If you actually read the article you'll find the answer, which in short is that the speculation surrounding Prince George was the creation of myth-makers in the Anglo-American Jewish communities, who sought support for their own practice of infant circumcision in an imaginary royal tradition.
The issue addressed is how, and why, contemporary legends are generated.
Thanks for that, I did actually read the article. It's clear you care about the circumcision of the Royals but it's still unclear why? What difference does it make to you or Anglo-American Jewish people? Hopefully, regardless of what they do or don't do, it isn't going to influence anyone. Myth or not. I don't understand why someone would write an article about this. Each to their own.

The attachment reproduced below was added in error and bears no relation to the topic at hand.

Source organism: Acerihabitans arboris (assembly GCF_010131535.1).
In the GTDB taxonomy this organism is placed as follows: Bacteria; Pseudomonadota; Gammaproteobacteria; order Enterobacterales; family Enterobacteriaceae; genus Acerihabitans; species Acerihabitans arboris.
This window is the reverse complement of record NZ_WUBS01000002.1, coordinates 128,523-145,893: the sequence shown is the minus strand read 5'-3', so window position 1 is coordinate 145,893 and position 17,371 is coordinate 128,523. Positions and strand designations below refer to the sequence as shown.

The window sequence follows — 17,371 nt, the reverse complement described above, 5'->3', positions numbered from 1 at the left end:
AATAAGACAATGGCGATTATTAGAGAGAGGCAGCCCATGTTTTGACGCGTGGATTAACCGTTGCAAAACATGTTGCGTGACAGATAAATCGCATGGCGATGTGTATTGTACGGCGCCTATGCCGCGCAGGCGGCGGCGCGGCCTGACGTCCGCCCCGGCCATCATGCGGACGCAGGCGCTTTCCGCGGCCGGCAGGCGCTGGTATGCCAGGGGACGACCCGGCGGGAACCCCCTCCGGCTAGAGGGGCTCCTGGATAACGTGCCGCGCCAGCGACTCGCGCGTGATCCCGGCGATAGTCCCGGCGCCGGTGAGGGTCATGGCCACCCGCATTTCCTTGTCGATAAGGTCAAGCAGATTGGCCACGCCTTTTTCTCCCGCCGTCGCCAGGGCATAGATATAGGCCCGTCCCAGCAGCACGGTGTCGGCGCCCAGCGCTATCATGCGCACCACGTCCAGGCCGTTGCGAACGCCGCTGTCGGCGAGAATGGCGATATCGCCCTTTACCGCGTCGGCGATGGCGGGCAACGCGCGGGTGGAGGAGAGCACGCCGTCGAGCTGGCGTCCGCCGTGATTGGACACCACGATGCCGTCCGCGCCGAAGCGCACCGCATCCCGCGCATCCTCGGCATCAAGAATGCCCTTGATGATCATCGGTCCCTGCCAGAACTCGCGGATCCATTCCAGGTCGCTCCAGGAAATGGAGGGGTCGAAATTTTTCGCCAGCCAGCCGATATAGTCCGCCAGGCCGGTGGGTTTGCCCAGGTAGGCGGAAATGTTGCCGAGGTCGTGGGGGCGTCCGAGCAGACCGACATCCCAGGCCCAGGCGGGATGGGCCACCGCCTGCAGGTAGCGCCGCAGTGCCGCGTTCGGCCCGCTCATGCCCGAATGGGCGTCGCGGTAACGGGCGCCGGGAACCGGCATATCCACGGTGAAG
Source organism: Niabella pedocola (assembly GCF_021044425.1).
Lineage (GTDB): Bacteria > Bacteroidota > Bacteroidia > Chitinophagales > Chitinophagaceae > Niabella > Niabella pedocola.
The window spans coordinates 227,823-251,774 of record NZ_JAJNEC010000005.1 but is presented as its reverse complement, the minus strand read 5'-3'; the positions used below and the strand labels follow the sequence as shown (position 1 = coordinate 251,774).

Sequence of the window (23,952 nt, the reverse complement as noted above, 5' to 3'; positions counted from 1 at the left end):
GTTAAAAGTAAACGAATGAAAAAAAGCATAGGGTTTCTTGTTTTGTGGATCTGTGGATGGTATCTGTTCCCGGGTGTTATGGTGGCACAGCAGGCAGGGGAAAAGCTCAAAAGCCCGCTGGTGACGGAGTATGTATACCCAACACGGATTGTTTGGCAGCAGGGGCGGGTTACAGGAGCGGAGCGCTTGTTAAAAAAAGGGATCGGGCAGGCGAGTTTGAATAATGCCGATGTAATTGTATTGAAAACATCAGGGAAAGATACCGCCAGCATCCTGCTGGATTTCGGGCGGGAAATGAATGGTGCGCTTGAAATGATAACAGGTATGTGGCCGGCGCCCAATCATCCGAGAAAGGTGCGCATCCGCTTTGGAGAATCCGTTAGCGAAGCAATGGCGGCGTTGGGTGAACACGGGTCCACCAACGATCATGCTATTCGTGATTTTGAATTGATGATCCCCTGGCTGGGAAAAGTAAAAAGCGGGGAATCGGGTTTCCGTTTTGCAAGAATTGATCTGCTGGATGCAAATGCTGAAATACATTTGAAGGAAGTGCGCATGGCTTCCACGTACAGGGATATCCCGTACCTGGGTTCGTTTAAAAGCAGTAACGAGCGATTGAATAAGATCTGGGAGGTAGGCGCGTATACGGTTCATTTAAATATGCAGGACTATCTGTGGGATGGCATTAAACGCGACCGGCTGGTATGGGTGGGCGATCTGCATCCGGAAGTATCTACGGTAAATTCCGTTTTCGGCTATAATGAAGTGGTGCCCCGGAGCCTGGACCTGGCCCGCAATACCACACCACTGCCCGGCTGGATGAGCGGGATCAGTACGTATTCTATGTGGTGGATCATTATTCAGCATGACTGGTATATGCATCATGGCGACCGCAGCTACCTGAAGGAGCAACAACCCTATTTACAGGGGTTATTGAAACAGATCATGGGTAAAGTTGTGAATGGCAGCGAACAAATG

I don't understand why someone would write an article about this.
Well, since you've read the article let me give you an example. A central player in this sorry saga is Edgar Schoen who, as we reveal, invented the link between the imaginary Davidic lineage of the English monarchy and a royal circumcision "tradition". Now Schoen is not just any old dude. He was the chair of 1989 American Academy of Pediatrics Taskforce on Circumcision, and was for two decades the most high-profile proponent of routine infant circumcision worldwide.
So myth meets reality, and it does influence people's decisions. Which is why a systematic academic article on this history has some value, IMO.
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